Author Topic: Investing in Canada from South of the Border - Good Idea? Bad Idea?  (Read 1876 times)

lauraredcloud

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I'm a dual Canadian and American citizen living in the U.S. I recently got interested in investing, so virtually all of my knowledge is pertinent to the U.S. I'm aware that the standard advice for Americans is to invest in a blend of American and international stocks/mutual funds, and for Canadians it's to invest in American, Canadian and international. Is there any reason why Americans shouldn't (or should) invest in Canada? If I wanted to invest in Canada, do you have any recommendations open to Americans? I use Vanguard but their Canadian ETF (VCE) seems to be open only to Canadians.

Thanks!

Another Reader

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Re: Investing in Canada from South of the Border - Good Idea? Bad Idea?
« Reply #1 on: October 18, 2013, 02:25:23 PM »
There's an ETF specializing in Canada - EWC.  Fidelity has a Canada mutual fund - FICDX.  The Canadian banks pay nice dividends, although they are at or near their 52 week highs right now.  The dividend yields are very good on BMO and BNS.  Not as good on RY or TD, but similar to US banks.

daverobev

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Re: Investing in Canada from South of the Border - Good Idea? Bad Idea?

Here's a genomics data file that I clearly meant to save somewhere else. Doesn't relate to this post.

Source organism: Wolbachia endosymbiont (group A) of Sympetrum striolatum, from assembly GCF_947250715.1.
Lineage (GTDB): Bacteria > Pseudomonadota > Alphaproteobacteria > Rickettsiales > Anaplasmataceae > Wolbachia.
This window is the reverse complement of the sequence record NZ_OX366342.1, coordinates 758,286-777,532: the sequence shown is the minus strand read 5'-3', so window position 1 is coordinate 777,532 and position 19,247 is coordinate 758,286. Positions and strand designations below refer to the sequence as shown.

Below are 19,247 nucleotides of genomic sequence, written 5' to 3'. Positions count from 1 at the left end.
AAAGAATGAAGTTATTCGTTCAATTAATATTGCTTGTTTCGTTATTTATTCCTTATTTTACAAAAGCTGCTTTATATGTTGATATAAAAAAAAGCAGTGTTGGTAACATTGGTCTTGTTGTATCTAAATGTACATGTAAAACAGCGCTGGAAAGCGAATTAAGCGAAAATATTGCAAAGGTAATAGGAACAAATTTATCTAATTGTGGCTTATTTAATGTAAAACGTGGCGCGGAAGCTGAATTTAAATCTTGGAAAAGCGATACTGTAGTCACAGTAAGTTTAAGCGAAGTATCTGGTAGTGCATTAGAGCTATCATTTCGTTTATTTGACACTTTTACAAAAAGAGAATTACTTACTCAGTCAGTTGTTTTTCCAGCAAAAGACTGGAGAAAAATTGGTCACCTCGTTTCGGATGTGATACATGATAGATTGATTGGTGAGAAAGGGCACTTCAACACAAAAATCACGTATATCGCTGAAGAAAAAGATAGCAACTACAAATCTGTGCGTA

« Reply #2 on: October 18, 2013, 03:27:30 PM »
Unless you are planning on moving to Canada sometime soon I wouldn't worry about investing in Canada specifically - globally speaking, Canada is small beans.

Go for something like VXUS as it has a few percent Canada, IMHO.

The reason to go for a local bias is at least currency related - you'll be buying things in currency X, and sometimes the stock market will fluctuate completely separately from the currency market.

Do you have a discount brokerage? If so you can probably buy ZCN.TO... not sure how 'foreign' buying works in the US. In my Canadian account I can buy on the TSX, NYSE, NASDAQ - but that could be because the Canadian market is small so the impetus to have the US markets available is large here...

If you have a SIN and some Canadian money you might want to open a Canadian brokerage account - eg with Questrade (buying ETFs is commission free, now). If you're eligible for an RRSP, that is sheltered from both US and Canadian tax... again, might really only make sense if you're planning on moving here.

If you're not I'd say don't worry about it!